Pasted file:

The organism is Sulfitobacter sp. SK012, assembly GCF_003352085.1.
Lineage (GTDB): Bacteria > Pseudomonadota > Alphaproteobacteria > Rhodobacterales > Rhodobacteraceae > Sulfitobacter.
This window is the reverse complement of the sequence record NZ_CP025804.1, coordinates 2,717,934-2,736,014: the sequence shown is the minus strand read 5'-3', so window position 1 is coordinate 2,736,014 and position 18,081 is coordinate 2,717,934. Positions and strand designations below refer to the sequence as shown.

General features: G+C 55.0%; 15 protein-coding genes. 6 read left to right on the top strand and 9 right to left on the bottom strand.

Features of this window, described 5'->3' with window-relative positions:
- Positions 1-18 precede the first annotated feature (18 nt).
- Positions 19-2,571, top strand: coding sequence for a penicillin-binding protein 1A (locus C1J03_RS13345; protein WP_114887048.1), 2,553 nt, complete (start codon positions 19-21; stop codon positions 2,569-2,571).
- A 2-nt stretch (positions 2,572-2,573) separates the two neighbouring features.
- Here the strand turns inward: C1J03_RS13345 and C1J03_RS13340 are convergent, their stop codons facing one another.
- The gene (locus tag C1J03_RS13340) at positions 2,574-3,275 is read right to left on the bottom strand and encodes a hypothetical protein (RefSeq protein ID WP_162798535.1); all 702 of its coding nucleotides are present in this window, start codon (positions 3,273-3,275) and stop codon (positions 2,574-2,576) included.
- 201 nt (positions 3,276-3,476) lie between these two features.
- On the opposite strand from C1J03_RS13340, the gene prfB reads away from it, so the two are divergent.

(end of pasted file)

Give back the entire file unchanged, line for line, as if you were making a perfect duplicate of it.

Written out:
The organism is Sulfitobacter sp. SK012, assembly GCF_003352085.1.
Lineage (GTDB): Bacteria > Pseudomonadota > Alphaproteobacteria > Rhodobacterales > Rhodobacteraceae > Sulfitobacter.
This window is the reverse complement of the sequence record NZ_CP025804.1, coordinates 2,717,934-2,736,014: the sequence shown is the minus strand read 5'-3', so window position 1 is coordinate 2,736,014 and position 18,081 is coordinate 2,717,934. Positions and strand designations below refer to the sequence as shown.

General features: G+C 55.0%; 15 protein-coding genes. 6 read left to right on the top strand and 9 right to left on the bottom strand.

Features of this window, described 5'->3' with window-relative positions:
- Positions 1-18 precede the first annotated feature (18 nt).
- Positions 19-2,571, top strand: coding sequence for a penicillin-binding protein 1A (locus C1J03_RS13345; protein WP_114887048.1), 2,553 nt, complete (start codon positions 19-21; stop codon positions 2,569-2,571).
- A 2-nt stretch (positions 2,572-2,573) separates the two neighbouring features.
- Here the strand turns inward: C1J03_RS13345 and C1J03_RS13340 are convergent, their stop codons facing one another.
- The gene (locus tag C1J03_RS13340) at positions 2,574-3,275 is read right to left on the bottom strand and encodes a hypothetical protein (RefSeq protein ID WP_162798535.1); all 702 of its coding nucleotides are present in this window, start codon (positions 3,273-3,275) and stop codon (positions 2,574-2,576) included.
- 201 nt (positions 3,276-3,476) lie between these two features.
- On the opposite strand from C1J03_RS13340, the gene prfB reads away from it, so the two are divergent.